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PARALLEL UNIVERSE: Reassessing Woodrow Wilson on the 150th Anniversary of His Birth

Posted by kinchendavid on December 19, 2006

By David M. Kinchen
Editor, Huntington News Network

And further, my son, be admonished by these. Of making many books there is no end, and much study is wearisome to the flesh. Ecclesiastes 12:12

Hinton, WV – The biblical saying about books also applies to the ranking of U.S. presidents — of which there is no end.

The other day, I read a review of a new biography of Calvin Coolidge in which the reviewer said “Silent Cal” is moving up in class among the professoriate that does such things: professional, academic historians. Here’s a good source for presidential rankings: http://en.wikipedia.org/wiki/Historical_rankings_of_United_States_Presidents

Thomas Woodrow Wilson has always fared well in these rankings — ranking in the top 10 — partly I think because he’s our only president with an earned doctorate, which he obtained at Johns Hopkins University in Baltimore in the early 1880s. In a 1982 poll, academics ranking him sixth out of 36 presidents and in a 2000 poll, Wilson again ranked sixth out of 41 presidents, according to the Wikipedia entry on Wilson

He earned the doctorate after being admitted to the bar in Georgia, after only a year of law school at the University of Virginia. Pretty good for a fellow who didn’t learn to read until he was 12 years old!

Maybe this is one reason why Ph D historians have always looked kindly on their fellow dyed-in-the-wool academic, who was president of Princeton University and, briefly, governor of New Jersey, before he was elected president in 1912. “

Why talk about Wilson now? For one thing, the 150th anniversary of his birth is on Dec. 28; he was born in Staunton, VA on Dec. 28, 1856. He died in Washington, DC on Feb. 3, 1924 and is the only president buried in Washington.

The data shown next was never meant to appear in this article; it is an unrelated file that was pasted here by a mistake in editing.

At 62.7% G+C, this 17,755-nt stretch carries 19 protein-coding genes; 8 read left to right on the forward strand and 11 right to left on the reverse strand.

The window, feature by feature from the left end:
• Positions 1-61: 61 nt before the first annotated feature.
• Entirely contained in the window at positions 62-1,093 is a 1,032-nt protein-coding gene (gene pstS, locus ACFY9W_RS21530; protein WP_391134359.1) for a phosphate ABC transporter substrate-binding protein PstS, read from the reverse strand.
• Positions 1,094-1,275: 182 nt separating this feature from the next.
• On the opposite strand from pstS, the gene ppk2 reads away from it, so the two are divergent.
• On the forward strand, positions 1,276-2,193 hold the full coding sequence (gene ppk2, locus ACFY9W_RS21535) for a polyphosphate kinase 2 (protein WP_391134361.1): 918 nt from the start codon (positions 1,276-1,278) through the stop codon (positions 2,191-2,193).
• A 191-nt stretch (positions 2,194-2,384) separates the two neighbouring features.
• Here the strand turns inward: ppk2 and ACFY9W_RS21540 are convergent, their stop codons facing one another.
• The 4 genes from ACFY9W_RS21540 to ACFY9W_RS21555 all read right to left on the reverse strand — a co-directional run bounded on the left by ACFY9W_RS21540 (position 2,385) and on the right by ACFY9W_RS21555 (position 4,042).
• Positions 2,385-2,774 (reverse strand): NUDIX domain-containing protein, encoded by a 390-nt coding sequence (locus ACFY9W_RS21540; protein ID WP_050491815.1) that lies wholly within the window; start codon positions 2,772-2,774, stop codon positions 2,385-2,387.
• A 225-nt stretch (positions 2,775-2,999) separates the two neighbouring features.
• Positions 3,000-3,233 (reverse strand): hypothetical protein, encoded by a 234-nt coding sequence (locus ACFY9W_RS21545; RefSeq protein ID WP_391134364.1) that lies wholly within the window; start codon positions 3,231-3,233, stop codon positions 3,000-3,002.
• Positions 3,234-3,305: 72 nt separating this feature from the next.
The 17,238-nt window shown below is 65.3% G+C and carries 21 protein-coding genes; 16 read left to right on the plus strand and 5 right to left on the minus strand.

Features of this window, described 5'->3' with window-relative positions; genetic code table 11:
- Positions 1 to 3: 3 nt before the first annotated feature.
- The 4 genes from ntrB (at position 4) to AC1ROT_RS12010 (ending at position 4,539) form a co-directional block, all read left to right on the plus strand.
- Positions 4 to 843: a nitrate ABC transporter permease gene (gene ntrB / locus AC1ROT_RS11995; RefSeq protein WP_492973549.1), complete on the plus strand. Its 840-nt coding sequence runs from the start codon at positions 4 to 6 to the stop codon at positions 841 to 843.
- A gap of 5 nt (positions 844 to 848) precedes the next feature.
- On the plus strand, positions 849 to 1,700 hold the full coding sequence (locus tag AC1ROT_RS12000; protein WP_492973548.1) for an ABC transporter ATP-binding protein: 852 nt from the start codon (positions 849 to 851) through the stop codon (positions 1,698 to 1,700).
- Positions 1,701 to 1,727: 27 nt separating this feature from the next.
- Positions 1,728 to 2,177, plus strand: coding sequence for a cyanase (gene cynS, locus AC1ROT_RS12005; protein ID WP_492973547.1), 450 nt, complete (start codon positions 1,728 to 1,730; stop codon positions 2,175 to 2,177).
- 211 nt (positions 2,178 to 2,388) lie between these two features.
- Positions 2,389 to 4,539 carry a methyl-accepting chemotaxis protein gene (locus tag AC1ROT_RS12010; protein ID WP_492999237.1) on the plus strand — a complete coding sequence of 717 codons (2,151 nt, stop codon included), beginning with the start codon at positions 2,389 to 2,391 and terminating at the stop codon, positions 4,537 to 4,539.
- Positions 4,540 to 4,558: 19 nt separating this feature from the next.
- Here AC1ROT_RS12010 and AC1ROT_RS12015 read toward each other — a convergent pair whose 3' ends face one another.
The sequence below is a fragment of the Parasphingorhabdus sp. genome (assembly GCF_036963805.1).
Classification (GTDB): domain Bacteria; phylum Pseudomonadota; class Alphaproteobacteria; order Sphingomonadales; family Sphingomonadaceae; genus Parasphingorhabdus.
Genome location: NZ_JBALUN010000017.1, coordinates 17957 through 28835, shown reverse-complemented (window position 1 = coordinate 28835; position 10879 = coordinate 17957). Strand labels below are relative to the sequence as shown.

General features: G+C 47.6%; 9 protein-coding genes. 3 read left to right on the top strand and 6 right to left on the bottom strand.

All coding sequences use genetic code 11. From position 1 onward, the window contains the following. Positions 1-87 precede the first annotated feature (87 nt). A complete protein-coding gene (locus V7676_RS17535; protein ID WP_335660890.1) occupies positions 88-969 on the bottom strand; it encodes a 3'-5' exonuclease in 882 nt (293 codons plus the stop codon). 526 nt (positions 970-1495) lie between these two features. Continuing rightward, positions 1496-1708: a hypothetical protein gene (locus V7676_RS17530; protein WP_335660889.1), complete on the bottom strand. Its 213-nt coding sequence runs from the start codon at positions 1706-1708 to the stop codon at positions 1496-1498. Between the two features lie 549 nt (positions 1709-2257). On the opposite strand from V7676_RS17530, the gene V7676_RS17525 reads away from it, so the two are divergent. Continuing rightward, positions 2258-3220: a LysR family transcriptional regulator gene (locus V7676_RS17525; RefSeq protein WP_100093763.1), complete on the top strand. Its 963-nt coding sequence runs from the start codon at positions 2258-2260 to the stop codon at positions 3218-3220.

For another, I’ve been troubled by the high ranking of Woodrow Wilson for many years. A professor at Concord University in Mercer County, the late Sidney Bell, was one of the first historians to cast a critical eye on Wilson’s place in history. Bell, who came recommended to me by two of his students, wrote an outstanding 1972 book examining Wilson’s diplomatic efforts.

Bell’s very readable and solidly documented book, “Righteous Conquest: Woodrow Wilson and the Evolution of the New Diplomacy” (Kennikat Press, Port Washington, NY, London, 1972) is worth looking up. As the title indicates, Bell deals largely with Wilson’s diplomatic efforts, including his gunboat diplomacy south of the border. Bell states that “Wilson defined himself as right, and America as right whenever it was going his way. ….Whatever served his conception of justice became right.” (Page 8).

Bell glosses over Wilson’s racial beliefs by saying Wilson he was responsible “for the introduction of a greater degree of segregation of Negro employees of the Federal Government ‘for their own good.’” (Pages 39-40). Odd that these “Negro” (the accepted word in 1972) employees didn’t need this protection under the previous Taft and T.R. Roosevelt administrations!

And I’ve just made the acquaintance of a man with a Harvard master’s degree in political science, Nicholas Patler, who expanded his master’s thesis into a 2004 book detailing the resegregation of federal jobs under Wilson’s administration – an the massive civil rights protests that followed. Patler’s book, “Jim Crow and the Wilson Administration: Protesting Federal Segregation in the Early Twentieth Century” (University of Colorado Press, 2004), will be published in a paperback edition early in 2007 and I plan to review it.

To borrow a phrase from a conservative/libertarian talk show host on CNN, as a historian I’m a rodeo clown, but I’ve read widely and absorbed much material in 40 years of book reviewing and I tend to agree with the revisionist historians that Woodrow Wilson was a deeply flawed president who is the real inspiration – not the fabled “neocons” – for our current failed foreign policy messes in Iraq.

Yes, Wilson was an interventionist in the mold of George W. Bush – and many other presidents, even though he presented the facade of a man who didn’t want to bring the U.S. into the bloodletting in Europe. Before he took us into a war that his first secretary of state, William Jennings Bryan, opposed – the Great War (later renamed World War I) — Wilson sent troops south of the border. We even occupied cities in Mexico in the wake of guerilla raids into the U.S. by Pancho Villa and others.